More of a ‘carrot’ are developments to show how e-cargo bikes can increase payload whilst retaining all the advantages of e-cargo bikes. A good example is the announcement by the UK’s Electric Assisted Vehicles Ltd (EAV), made up of a team of engineers from the automotive, motorsports and aerospace industries, with the aim of engineering down from current light commercial vehicles rather than engineering up from the bicycle (as current e-cargo bikes tend to do).
The resulting vehicle, the P1 retains many of the elements of using a van “but with the immense efficiencies and zero emissions of the e-cargo bike” say EAV. The P1 is a quadracycle that is pedalled and steered like a traditional bike and narrow enough to fit down a cycle path and has a 150kg payload on an extremely stable platform. The idea is clear; a tiny van that can take advantage of the low running costs of a typical pedelec and avoid traffic jams by using London’s burgeoning segregated cycle infrastructure. EAV already appears to have major commercial interest from logistics firm DPD who are onboard with the project.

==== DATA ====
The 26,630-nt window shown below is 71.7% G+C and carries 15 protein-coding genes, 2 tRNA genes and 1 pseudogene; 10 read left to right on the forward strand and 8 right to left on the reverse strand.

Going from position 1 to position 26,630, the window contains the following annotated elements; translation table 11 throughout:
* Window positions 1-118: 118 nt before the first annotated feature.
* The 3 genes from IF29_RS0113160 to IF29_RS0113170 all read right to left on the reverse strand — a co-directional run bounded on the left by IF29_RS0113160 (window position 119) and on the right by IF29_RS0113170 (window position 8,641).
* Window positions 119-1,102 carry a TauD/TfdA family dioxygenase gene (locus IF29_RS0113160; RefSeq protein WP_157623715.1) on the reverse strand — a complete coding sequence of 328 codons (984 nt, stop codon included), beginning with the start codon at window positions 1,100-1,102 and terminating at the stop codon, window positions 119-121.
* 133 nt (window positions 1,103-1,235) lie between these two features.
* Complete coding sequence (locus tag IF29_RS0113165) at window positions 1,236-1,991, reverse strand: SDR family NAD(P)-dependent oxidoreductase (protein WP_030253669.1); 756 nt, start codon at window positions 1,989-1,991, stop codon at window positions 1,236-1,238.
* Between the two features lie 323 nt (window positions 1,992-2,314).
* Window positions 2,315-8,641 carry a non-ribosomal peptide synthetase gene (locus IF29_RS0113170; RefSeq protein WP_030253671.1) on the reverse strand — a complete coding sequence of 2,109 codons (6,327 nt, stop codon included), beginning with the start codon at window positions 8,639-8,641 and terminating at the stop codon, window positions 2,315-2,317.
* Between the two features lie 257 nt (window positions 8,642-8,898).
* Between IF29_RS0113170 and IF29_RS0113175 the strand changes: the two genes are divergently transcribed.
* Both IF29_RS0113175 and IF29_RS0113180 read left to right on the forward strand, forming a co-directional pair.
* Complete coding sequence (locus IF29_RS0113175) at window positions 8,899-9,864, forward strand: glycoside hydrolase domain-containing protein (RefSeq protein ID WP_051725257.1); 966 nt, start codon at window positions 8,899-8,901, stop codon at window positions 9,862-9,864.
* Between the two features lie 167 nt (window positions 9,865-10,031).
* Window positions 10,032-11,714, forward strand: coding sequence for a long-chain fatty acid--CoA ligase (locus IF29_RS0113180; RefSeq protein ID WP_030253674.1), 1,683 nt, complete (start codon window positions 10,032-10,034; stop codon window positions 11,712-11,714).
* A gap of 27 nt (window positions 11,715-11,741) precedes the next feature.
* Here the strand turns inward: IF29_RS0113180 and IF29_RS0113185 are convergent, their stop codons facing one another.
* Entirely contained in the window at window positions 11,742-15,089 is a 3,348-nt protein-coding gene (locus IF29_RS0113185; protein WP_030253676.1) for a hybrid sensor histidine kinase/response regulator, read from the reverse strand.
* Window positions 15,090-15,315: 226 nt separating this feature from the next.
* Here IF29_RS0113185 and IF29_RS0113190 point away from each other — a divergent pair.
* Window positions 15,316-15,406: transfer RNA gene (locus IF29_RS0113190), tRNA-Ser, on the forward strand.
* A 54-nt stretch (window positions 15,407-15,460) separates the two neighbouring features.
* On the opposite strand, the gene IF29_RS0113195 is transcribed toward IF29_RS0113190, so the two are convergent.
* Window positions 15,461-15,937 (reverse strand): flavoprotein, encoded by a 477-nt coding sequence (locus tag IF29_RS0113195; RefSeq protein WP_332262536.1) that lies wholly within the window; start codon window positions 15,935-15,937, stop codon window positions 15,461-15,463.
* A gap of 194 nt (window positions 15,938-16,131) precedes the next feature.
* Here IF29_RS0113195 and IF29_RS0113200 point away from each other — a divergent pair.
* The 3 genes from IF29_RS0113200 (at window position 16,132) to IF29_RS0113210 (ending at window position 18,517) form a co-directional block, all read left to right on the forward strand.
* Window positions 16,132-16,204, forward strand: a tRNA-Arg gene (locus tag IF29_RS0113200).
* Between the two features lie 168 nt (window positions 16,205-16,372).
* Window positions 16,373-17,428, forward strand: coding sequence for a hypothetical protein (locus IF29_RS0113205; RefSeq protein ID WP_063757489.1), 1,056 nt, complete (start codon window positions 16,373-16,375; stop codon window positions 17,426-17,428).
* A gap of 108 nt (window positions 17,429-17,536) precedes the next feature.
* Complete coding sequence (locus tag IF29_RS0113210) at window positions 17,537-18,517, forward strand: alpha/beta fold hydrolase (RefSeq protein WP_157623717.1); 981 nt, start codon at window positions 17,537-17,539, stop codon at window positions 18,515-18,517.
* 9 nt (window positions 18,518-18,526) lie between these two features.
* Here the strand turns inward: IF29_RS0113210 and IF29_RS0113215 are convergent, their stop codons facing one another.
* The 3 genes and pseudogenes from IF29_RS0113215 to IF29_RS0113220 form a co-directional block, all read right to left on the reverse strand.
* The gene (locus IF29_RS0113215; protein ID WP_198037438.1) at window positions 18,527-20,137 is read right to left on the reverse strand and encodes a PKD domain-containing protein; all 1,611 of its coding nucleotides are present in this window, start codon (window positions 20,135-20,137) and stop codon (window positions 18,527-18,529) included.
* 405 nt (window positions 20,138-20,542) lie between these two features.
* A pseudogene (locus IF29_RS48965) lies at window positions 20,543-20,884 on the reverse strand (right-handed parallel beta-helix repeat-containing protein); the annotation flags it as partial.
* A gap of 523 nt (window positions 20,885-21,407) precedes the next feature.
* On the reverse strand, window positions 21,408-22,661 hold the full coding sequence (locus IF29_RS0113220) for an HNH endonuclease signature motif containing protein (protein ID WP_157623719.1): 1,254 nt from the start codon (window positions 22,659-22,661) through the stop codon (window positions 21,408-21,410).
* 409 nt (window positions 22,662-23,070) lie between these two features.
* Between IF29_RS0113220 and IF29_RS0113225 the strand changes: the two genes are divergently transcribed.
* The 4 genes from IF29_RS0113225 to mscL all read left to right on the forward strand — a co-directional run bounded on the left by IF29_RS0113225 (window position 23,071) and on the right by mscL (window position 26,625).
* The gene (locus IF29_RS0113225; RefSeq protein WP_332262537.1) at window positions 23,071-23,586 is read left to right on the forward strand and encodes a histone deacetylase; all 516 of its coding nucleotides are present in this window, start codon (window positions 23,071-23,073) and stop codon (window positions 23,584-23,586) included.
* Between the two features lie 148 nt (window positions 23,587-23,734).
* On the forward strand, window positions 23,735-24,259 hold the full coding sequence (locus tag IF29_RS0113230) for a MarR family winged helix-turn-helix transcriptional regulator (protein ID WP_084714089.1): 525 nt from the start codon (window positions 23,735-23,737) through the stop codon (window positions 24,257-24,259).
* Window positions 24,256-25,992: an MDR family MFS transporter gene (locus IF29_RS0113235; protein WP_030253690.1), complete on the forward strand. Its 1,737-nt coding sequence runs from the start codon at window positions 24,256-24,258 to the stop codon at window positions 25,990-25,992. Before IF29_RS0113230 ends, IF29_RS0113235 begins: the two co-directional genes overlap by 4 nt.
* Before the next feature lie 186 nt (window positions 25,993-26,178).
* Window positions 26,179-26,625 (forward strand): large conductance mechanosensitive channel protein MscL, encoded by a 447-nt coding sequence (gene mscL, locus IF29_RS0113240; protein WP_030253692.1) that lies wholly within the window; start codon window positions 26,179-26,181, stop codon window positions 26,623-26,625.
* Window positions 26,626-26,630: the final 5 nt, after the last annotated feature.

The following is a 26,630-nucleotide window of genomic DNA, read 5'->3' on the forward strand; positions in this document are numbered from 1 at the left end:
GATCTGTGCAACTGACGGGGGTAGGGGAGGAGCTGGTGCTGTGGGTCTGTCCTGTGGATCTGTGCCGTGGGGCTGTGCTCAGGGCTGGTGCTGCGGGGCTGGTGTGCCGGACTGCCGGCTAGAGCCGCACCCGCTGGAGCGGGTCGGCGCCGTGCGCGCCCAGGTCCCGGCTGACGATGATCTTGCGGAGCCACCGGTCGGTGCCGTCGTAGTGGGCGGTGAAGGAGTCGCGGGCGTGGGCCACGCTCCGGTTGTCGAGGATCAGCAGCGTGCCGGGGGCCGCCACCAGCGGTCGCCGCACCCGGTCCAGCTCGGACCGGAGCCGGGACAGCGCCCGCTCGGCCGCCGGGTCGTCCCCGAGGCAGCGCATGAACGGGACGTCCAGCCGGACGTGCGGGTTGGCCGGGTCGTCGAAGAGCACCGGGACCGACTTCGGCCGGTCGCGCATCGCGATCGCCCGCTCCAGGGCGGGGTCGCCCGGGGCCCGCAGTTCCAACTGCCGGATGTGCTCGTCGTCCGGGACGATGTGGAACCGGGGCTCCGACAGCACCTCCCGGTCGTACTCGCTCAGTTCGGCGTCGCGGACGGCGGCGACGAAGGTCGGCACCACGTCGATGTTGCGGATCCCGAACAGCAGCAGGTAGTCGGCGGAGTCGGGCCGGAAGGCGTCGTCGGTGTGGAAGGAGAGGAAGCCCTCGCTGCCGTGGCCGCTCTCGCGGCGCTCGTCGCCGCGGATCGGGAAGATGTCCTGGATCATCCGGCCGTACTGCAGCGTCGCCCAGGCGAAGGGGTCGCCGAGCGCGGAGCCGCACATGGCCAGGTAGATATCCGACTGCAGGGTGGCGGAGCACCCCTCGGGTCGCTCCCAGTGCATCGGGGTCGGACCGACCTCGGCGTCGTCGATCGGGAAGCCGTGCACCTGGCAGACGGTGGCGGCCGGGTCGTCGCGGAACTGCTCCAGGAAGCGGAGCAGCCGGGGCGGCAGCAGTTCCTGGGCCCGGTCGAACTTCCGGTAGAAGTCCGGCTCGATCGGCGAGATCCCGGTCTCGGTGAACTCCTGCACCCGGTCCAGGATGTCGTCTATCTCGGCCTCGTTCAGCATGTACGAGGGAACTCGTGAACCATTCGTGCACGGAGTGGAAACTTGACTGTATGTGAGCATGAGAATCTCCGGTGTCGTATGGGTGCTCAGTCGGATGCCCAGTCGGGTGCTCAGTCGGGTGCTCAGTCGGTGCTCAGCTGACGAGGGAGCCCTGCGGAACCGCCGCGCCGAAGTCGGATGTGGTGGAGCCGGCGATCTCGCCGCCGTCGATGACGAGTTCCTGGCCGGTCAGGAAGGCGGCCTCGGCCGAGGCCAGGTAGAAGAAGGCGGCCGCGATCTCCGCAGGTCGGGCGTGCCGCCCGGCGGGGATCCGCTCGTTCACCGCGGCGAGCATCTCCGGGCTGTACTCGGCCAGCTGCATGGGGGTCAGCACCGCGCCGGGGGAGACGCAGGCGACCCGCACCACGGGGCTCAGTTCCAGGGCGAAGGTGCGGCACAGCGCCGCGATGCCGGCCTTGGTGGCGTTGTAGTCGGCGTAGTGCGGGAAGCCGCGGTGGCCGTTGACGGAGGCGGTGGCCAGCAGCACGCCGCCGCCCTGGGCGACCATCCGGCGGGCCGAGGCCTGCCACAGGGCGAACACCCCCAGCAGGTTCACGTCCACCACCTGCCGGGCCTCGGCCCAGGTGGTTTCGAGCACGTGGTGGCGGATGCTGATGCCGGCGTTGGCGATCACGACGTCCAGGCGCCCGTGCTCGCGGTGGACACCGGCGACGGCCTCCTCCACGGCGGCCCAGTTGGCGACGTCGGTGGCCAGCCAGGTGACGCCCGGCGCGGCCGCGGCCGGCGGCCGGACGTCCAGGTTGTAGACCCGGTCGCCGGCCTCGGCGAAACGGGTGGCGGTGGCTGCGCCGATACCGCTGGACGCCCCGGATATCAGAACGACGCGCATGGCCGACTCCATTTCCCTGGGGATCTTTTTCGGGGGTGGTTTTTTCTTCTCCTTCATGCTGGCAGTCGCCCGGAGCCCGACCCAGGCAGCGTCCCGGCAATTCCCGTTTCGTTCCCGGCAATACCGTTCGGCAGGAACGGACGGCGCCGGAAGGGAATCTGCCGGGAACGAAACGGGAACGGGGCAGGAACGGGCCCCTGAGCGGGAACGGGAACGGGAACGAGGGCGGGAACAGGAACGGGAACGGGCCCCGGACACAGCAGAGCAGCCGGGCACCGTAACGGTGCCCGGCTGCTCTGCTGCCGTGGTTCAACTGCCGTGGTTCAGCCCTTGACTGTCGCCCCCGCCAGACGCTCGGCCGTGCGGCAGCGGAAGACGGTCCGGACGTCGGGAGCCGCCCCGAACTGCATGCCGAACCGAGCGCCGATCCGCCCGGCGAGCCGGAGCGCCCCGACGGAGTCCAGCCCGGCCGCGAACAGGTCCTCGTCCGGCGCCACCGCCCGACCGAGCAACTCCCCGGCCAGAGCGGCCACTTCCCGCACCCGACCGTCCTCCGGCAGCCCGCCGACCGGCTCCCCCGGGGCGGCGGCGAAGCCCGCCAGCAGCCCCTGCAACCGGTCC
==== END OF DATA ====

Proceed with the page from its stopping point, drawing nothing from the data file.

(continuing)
Of course, all eyes will also be on the emergence of any European standards for cargo and e-cargo bikes which are just beginning to emerge, and which have been covered already on Bike Europe’s website.
Local E-cargo Hubs?
Another ‘carrot’ is also on the horizon. The Mayor of London and Transport for London (TfL) have unveiled a plan to work with boroughs, businesses and the freight and servicing industry to transform how deliveries are made in the capital, with one of the key proposals being land made available for micro-distribution centres in key locations to support sustainable last mile deliveries by e-cargo bike and LEFV style vehicles.
No doubt the task ahead is huge. In London alone half of the value of household expenditure relies on road freight say TfL, adding that movements of goods vehicles in the capital have increased by around 20 percent since 2010, contributing to poor air quality, congestion and road danger.
In summary, current steps to promote LEFVs and e-cargobikes are a drop in the ocean, but at least there are clear ideas forming about what really needs to be done to really promote light electric cargo delivery.
Limits of the Scheme
There are critics of the GBP 2 million e-cargo bike grant scheme, who question why it should be restricted to commercial entities; after all aren’t such tasks as the ‘school run’ and the big shop at the supermarket actually more suited to the typical design of e-cargo bike out there right now? There are carrots to induce non-commercial car drivers to get rid of polluting technology in the form of diesel scrappage schemes, but none that push them in the direction of one of the most efficient forms of people and goods movement available – the humble e-cargo bike.